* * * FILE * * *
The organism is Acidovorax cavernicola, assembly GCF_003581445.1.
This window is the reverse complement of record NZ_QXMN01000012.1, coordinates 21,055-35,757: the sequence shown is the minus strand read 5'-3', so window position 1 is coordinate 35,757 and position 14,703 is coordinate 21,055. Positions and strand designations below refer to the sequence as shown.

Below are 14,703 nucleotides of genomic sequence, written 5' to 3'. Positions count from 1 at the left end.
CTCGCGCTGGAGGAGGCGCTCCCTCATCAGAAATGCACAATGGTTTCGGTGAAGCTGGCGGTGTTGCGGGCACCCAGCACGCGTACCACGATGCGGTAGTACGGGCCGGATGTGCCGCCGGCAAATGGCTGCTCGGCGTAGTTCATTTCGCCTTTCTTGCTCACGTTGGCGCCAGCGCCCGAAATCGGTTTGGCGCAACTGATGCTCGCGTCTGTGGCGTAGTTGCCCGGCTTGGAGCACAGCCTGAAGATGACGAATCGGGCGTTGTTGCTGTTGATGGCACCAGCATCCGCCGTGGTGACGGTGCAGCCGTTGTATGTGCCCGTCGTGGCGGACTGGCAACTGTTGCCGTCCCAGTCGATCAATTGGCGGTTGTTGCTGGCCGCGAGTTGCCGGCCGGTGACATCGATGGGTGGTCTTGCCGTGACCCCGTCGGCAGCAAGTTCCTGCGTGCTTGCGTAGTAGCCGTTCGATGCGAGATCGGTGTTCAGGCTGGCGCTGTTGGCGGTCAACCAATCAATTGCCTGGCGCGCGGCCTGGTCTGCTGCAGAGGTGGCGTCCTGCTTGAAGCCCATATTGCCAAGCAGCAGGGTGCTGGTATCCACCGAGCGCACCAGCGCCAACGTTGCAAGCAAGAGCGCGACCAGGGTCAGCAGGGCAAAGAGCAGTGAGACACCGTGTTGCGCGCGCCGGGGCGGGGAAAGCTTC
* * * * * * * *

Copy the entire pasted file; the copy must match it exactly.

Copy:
The organism is Acidovorax cavernicola, assembly GCF_003581445.1.
This window is the reverse complement of record NZ_QXMN01000012.1, coordinates 21,055-35,757: the sequence shown is the minus strand read 5'-3', so window position 1 is coordinate 35,757 and position 14,703 is coordinate 21,055. Positions and strand designations below refer to the sequence as shown.

Below are 14,703 nucleotides of genomic sequence, written 5' to 3'. Positions count from 1 at the left end.
CTCGCGCTGGAGGAGGCGCTCCCTCATCAGAAATGCACAATGGTTTCGGTGAAGCTGGCGGTGTTGCGGGCACCCAGCACGCGTACCACGATGCGGTAGTACGGGCCGGATGTGCCGCCGGCAAATGGCTGCTCGGCGTAGTTCATTTCGCCTTTCTTGCTCACGTTGGCGCCAGCGCCCGAAATCGGTTTGGCGCAACTGATGCTCGCGTCTGTGGCGTAGTTGCCCGGCTTGGAGCACAGCCTGAAGATGACGAATCGGGCGTTGTTGCTGTTGATGGCACCAGCATCCGCCGTGGTGACGGTGCAGCCGTTGTATGTGCCCGTCGTGGCGGACTGGCAACTGTTGCCGTCCCAGTCGATCAATTGGCGGTTGTTGCTGGCCGCGAGTTGCCGGCCGGTGACATCGATGGGTGGTCTTGCCGTGACCCCGTCGGCAGCAAGTTCCTGCGTGCTTGCGTAGTAGCCGTTCGATGCGAGATCGGTGTTCAGGCTGGCGCTGTTGGCGGTCAACCAATCAATTGCCTGGCGCGCGGCCTGGTCTGCTGCAGAGGTGGCGTCCTGCTTGAAGCCCATATTGCCAAGCAGCAGGGTGCTGGTATCCACCGAGCGCACCAGCGCCAACGTTGCAAGCAAGAGCGCGACCAGGGTCAGCAGGGCAAAGAGCAGTGAGACACCGTGTTGCGCGCGCCGGGGCGGGGAAAGCTTC